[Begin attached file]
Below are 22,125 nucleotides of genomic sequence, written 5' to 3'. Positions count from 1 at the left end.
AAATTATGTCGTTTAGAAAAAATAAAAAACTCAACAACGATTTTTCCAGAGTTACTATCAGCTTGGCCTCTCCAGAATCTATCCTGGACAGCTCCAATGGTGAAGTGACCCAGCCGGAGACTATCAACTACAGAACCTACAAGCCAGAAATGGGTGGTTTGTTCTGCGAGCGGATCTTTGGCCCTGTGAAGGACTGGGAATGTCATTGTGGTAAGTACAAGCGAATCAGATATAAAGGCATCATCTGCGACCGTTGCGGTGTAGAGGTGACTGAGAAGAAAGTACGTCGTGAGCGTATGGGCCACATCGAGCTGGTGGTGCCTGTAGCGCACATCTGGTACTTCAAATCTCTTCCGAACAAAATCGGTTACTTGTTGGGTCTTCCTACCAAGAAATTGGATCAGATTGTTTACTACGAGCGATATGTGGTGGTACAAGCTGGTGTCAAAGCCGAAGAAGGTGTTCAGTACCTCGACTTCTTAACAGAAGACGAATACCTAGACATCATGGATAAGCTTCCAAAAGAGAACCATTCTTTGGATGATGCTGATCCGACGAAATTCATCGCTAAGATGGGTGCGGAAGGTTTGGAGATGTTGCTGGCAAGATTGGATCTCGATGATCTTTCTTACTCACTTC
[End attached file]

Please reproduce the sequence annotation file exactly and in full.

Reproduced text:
Below are 22,125 nucleotides of genomic sequence, written 5' to 3'. Positions count from 1 at the left end.
AAATTATGTCGTTTAGAAAAAATAAAAAACTCAACAACGATTTTTCCAGAGTTACTATCAGCTTGGCCTCTCCAGAATCTATCCTGGACAGCTCCAATGGTGAAGTGACCCAGCCGGAGACTATCAACTACAGAACCTACAAGCCAGAAATGGGTGGTTTGTTCTGCGAGCGGATCTTTGGCCCTGTGAAGGACTGGGAATGTCATTGTGGTAAGTACAAGCGAATCAGATATAAAGGCATCATCTGCGACCGTTGCGGTGTAGAGGTGACTGAGAAGAAAGTACGTCGTGAGCGTATGGGCCACATCGAGCTGGTGGTGCCTGTAGCGCACATCTGGTACTTCAAATCTCTTCCGAACAAAATCGGTTACTTGTTGGGTCTTCCTACCAAGAAATTGGATCAGATTGTTTACTACGAGCGATATGTGGTGGTACAAGCTGGTGTCAAAGCCGAAGAAGGTGTTCAGTACCTCGACTTCTTAACAGAAGACGAATACCTAGACATCATGGATAAGCTTCCAAAAGAGAACCATTCTTTGGATGATGCTGATCCGACGAAATTCATCGCTAAGATGGGTGCGGAAGGTTTGGAGATGTTGCTGGCAAGATTGGATCTCGATGATCTTTCTTACTCACTTC